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Crews finish towers for new Mississippi River bridge

Rachel Lippmann/St. Louis Public Radio

Crews building the new span across the Mississippi River north of downtown St. Louis have hit an important project milestone - the completion of the twin 400-foot towers. Within a week, workers will start stringing cables from the towers to support the 1,500-foot main span.

"This is great," said project manager Greg Horn with the Missouri Department of Transportation. "These towers were one of the big things we had to get done."

There's no easy part of the project this massive, Horn said, but crews are feeling a sense of relief.

"The biggest challenge is usually the foundation work, the stuff that happens 100 feet below the surface, because we never know what we're going to find," he said. "At least now we know what's coming up. You still could have bad weather, you can have a lot of things that could affect it, but we're through probably the most difficult part at this point."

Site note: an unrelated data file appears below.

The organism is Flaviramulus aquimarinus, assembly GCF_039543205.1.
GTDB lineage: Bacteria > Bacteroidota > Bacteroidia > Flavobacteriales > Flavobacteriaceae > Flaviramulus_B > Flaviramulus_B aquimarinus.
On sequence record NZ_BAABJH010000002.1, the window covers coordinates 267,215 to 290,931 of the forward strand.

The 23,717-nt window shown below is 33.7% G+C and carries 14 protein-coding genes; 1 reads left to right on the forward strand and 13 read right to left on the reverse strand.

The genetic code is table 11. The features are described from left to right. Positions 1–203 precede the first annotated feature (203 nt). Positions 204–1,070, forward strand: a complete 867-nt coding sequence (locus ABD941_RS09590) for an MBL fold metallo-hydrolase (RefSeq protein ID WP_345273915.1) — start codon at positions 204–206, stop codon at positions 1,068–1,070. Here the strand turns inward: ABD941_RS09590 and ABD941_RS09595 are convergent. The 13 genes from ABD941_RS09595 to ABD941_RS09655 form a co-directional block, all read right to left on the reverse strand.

The $667 million project is on time and on budget, Horn said, despite a flood in 2010 that knocked out three months of work. The contractor, he said, is now facing the opposite problem.

"Believe it or not, it's a problem that the river is a little bit too low," Horn said. "The cranes aren't quite tall enough to each all the way to the top. 108-degree heat is kind of a little hard to work in, too."

Stringing the cables will take abut a year, Horn said. Traffic should start crossing the bridge in early 2014 - it will move Interstate 70 off the Poplar Street Bridge.

And what about winning over those resistant to trying a different route?

"I think once people take the bridge, they are going to realize that it's so much quicker and so much easier. The Poplar Street Bridge ramps are too sharp, too many weaving areas," Horn said.


Follow Rachel Lippmann on Twitter: @rlippmann

Rachel is the justice correspondent at St. Louis Public Radio.

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